In the years following the Korean War, GDP levels in North and South Korea were roughly equal. But then the two economies diverged – and today GDP in the South is around eighty times that of the North.
The disparity in wealth between East and West Germany was nothing like as large, and yet while the Soviet bloc crumbled a quarter of century ago, the Kim dynasty continues to rule in Pyongyang. It seems that nothing can dislodge the world’s only hereditary Communist dictatorship – not even the terrible famine of the 1990s.
Still, as Doug Bandow explains in the National Interest, we need to be prepared. Drawing upon the work of Bruce Bennett of the RAND Corporation, Bandow argues that the collapse of the North Korean regime would be nothing like that of East Germany:
“A breakdown of one-man rule in what Bennett called a ‘failing state’ risks a political free-for-all. The North has never tried power-sharing, or any kind of collective leadership. Concluded Bennett: ‘The division of the North into factions would likely precipitate civil war, as at least some of the factions will seek primacy and eventual control of all of North Korea.’ Moreover, the regime or even one faction could strike outward to rally internal support.”
When the Berlin Wall fell, the USSR – itself on the verge of collapse – was in no position to intervene militarily. The same does not apply to the People’s Republic of China, which shares a land border with North Korea and a history of co-belligerence in the Korean War:
“…the PRC also would be tempted to act militarily—to prevent mass refugee flows into China’s border provinces, safeguard Chinese economic interests, and ensure friendly political control in Pyongyang. Beijing’s incentive to act would be even stronger if U.S. forces entered as well.”
Whereas the collapse of communism in eastern Europe was a triumph for the West, the fall of the Kims could result in a stunning defeat for democracy:
“Although most people presume reunification would follow a North Korean collapse, Bennett warned that ‘China could take political control of much of the North, likely in cooperation with one or more North Korean factions. A failure to achieve Korean unification in these circumstances could doom Korea to division for at least many more decades.’”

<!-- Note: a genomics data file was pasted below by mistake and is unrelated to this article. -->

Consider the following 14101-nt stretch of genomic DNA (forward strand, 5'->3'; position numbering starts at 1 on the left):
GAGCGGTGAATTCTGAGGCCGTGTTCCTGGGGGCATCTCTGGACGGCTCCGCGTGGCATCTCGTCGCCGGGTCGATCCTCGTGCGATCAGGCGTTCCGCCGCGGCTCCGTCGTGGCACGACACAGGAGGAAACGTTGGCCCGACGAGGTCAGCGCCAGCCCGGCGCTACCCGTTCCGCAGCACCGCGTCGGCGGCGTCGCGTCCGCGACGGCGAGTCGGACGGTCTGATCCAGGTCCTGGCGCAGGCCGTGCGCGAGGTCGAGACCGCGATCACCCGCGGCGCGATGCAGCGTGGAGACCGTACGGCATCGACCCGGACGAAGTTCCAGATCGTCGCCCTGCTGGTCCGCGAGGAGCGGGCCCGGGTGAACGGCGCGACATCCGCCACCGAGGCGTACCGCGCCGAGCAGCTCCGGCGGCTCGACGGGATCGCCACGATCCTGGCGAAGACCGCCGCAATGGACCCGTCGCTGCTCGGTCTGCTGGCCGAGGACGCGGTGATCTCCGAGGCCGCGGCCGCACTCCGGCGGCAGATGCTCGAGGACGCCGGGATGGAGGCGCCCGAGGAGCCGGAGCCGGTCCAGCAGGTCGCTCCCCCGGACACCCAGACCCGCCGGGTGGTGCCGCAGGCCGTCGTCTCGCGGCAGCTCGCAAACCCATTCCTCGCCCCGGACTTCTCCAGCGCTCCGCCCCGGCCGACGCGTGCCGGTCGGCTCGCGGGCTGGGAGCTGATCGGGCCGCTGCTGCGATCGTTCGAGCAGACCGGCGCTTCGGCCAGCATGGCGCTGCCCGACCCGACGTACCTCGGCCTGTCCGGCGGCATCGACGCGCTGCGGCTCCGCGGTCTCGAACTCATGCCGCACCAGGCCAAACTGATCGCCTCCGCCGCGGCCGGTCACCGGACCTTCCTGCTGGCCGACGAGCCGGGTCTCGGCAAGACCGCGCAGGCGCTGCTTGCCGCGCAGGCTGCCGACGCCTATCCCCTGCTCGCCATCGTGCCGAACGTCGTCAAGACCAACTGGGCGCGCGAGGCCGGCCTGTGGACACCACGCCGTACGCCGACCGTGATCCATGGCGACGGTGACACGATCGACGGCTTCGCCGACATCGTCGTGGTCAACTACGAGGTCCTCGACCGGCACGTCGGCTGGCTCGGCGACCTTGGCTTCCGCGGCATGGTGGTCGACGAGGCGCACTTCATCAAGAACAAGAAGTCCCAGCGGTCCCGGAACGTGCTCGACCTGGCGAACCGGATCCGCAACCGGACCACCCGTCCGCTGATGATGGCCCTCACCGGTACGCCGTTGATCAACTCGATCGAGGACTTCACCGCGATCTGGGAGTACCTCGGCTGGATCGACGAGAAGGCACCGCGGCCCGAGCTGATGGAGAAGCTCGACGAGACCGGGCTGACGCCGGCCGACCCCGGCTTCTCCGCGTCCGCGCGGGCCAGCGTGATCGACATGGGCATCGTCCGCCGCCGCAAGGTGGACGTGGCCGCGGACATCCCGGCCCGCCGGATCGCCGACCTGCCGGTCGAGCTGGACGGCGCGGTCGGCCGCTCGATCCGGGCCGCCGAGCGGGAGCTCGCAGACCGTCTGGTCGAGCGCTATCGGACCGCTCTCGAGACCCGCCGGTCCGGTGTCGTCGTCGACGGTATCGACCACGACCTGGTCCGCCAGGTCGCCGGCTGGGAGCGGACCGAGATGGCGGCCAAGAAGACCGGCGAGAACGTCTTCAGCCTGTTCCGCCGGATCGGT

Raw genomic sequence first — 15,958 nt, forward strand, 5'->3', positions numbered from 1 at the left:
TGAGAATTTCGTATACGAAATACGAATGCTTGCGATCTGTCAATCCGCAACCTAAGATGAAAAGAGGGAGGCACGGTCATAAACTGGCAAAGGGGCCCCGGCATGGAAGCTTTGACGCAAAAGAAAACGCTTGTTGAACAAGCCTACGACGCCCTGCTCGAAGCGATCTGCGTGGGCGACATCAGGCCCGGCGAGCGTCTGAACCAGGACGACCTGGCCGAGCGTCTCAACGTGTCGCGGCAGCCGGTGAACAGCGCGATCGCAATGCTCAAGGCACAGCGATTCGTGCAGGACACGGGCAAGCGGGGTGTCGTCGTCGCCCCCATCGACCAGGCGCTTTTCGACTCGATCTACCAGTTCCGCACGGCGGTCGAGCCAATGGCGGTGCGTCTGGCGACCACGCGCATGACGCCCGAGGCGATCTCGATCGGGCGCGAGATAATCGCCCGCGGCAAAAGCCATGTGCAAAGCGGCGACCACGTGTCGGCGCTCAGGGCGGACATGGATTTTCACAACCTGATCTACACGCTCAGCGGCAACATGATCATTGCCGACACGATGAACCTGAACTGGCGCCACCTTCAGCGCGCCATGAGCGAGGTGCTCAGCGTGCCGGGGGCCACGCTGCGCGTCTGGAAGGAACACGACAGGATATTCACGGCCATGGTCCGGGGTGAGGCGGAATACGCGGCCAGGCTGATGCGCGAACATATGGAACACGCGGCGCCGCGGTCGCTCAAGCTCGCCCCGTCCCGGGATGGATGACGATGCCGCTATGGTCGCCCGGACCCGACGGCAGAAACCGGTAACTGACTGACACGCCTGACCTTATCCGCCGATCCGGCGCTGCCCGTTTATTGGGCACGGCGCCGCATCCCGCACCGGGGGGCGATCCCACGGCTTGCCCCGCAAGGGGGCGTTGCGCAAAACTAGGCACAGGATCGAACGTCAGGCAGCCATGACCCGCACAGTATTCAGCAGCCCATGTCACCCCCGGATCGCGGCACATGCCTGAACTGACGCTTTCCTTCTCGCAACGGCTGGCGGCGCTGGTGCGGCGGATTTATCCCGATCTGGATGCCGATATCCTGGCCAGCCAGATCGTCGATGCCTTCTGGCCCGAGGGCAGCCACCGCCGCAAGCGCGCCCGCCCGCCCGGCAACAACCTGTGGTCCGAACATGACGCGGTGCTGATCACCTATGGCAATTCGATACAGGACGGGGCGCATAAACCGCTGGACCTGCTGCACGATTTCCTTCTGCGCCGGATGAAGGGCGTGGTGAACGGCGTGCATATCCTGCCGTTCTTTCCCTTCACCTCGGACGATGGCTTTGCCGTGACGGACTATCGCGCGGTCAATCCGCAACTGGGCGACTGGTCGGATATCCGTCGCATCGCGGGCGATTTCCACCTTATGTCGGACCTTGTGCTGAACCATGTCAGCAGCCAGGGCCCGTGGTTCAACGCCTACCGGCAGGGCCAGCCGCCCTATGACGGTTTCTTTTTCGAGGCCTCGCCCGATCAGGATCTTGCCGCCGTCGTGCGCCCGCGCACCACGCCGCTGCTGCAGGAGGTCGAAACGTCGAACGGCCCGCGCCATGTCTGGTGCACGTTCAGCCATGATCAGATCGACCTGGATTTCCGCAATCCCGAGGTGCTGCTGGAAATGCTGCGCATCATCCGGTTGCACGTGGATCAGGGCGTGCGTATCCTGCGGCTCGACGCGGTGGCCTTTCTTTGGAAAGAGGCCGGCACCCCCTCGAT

Would American stand by and allow such a grotesque outcome? It might do if the alternative was a return to military confrontation with China on the Korean peninsula. After all, the last time these two nations fought a war, the best the Americans could achieve was a draw. In today’s world the consequences of a re-match would be unthinkable.
Bandow argues that in the event of regime collapse, American ground forces must stay out – and that, instead, the peacekeeping should be an exclusively Asian affair:
“Bennett figured that between 260,000 and 400,000 troops might be necessary to ‘stabilize’ the North. One option would be a multinational force dominated by the ROK and China but including troops from other Asian nations (though not Japan, for reasons of history).”
That’s sounds fine in theory, but given the tense relations between China and her neighbours it’s difficult to see how they might cooperate on such an arduous mission.
There’s another key consideration: the opening up of North Korea is likely to uncover human rights abuses on a truly horrific scale. We already know something of these crimes from the testimony of escaped dissidents and from satellite images of North Korea’s vast prison camps. However, if, with the fall of the regime, the country is opened up to world’s press, the full extent of the horror will be revealed.
As the images are played and re-played on our screens, one country will be justly blamed for propping-up those responsible. It would therefore suit the Chinese government if the Kims were succeeded by a puppet regime of Beijing’s choosing.